Nearly all of Connecticut’s congressional delegation is calling for “humanitarian pauses” in the Middle East as part of the U.S. strategy to ensure the flow of more aid into Gaza as well as the release of hostages captured by Hamas.

That support for a temporary halt, which aligns with a growing number of Democrats in Congress and the Biden administration, comes as the U.S. navigates the threats posed to civilian life in what could be a protracted conflict between Israel and Hamas.

No federal lawmakers from Connecticut have joined the group of Democrats in their party that is pushing for a ceasefire. They have repeatedly affirmed Israel’s right to defend itself and hold Hamas accountable for its attack on Oct. 7 that killed about 1,400 people in Israel and took a few hundred hostage.

But they are voicing concerns about Palestinian civilians’ ability to relocate to avoid Israeli airstrikes, plus the need for more access to food, water and fuel in Gaza. And they view a strategic pause in those strikes and fighting as a way of negotiating the safe release of Israeli and non-Israeli hostages captured by Hamas, which includes those with ties to Connecticut.

Sen. Chris Murphy, D-Conn., was the first in the state’s delegation to publicly announce his support for a pause in the region. He recently authored a statement with nine other Democratic senators asking for swift aid to Gaza — where thousands have died — and the “immediate, unconditional release” of hostages.

Murphy has been vocal about pressing the Biden administration to increase humanitarian aid. According to the White House, the president urged Israeli Prime Minister Benjamin Netanyahu to ramp up the flow of aid into Gaza over the weekend. Sen. Richard Blumenthal, D-Conn., said 100 trucks are expected to go to the area a day but believes more assistance is needed.

While neither senator supports a ceasefire, Murphy argued that Israel must conduct its operations without causing unnecessary harm to innocent civilians — something he believes the country needs to address.

“I don’t believe that holding Hamas accountable and being serious about preventing civilian harm are mutually exclusive. I don’t think you have to make a choice,” Murphy said in an interview.

“I think you have to hold Hamas accountable, but you can do that in a way that doesn’t unduly hurt civilians,” he added. “I don’t think Israel has gotten this balance right all the time. I think it’s really important for us to press Israel to do better, especially as we are considering putting money into this operation.”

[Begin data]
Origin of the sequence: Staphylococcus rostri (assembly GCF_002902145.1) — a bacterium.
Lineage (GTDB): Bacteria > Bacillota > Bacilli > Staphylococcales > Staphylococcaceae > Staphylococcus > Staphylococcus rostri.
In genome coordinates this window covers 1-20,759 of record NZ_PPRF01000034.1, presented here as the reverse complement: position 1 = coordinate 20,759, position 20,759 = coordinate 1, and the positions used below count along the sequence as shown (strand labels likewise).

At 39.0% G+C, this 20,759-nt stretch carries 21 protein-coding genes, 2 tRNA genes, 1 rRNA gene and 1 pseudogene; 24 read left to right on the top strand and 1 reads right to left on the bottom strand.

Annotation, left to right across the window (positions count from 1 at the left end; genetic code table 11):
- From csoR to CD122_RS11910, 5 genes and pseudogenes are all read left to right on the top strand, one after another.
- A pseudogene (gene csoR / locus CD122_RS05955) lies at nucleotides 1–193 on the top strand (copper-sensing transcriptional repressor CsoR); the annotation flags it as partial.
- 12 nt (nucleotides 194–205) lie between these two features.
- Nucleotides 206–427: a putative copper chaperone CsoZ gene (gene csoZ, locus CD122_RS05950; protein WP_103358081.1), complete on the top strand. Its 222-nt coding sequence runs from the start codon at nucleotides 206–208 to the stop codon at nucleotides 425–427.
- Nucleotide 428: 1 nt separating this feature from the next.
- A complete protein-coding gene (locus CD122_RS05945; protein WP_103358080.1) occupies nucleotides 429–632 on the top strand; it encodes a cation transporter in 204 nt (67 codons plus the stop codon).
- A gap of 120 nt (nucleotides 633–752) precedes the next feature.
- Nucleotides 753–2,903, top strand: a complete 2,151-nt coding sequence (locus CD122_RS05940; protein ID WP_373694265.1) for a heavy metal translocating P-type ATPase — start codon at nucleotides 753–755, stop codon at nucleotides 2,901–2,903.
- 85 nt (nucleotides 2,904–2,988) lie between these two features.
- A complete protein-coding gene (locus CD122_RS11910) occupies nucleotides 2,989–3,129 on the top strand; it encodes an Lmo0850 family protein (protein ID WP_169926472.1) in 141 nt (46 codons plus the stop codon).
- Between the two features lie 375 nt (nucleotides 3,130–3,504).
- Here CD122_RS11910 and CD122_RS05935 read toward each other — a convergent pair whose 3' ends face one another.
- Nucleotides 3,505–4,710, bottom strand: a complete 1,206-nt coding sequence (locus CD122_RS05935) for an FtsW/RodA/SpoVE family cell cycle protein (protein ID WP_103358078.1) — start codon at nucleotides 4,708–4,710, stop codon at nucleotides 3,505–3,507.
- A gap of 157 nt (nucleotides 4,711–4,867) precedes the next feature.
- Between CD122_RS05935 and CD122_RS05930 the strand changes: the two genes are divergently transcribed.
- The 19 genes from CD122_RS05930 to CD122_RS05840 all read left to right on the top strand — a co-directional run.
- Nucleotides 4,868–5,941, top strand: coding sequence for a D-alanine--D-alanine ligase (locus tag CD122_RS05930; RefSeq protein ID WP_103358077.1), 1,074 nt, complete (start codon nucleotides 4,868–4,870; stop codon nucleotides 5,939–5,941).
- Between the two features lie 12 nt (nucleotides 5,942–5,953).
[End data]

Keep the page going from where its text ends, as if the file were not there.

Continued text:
Blumenthal had not joined the senators’ statement on Friday but said in an interview he supports a pause “if it helps free the hostages and provide more humanitarian aid and a corridor for Americans to escape from Gaza.”

The senator, who recently returned from a trip to Israel, Egypt and Saudi Arabia, has been an ardent defender of Israel. He is prepping bipartisan legislation to strengthen and enforce sanctions against Iran, which has supported and funded Hamas.

But Blumenthal echoed a similar sentiment about minimizing civilian casualties and enhancing aid. He argued they are both moral and strategic interests “because Israel has to think about the day after and the numbers of additional young people who will be attracted to terrorism if their family and friends perish.”

Murphy raised a similar point about the consequences of a “long term, open-ended conflict.” He warned Israel against “potentially walking into a trap set by Hamas,” adding that he hopes other countries can learn the lessons of America’s long wars in Afghanistan and Iraq.

The focus on humanitarian pauses illustrates the modest shift in how the U.S. sees its role in supporting Israel’s war to defeat Hamas.

Two weeks ago, the U.S. vetoed a resolution before the United Nations Security Council on a temporary halt because it reportedly did not mention Israel’s right to defend itself. The U.S. now has its own resolution seeking “all measures, specifically to include humanitarian pauses” for getting aid into Gaza.

And members of the Biden administration, including Secretary of State Antony Blinken, publicly addressed the idea of pursuing such a path. But officials have said it is a work in progress as they privately talk with Israel. Netanyahu has rejected calls for a ceasefire as Israeli forces go further into Gaza.

On the House side, Connecticut lawmakers are almost all in agreement with a brief pause in fighting and airstrikes.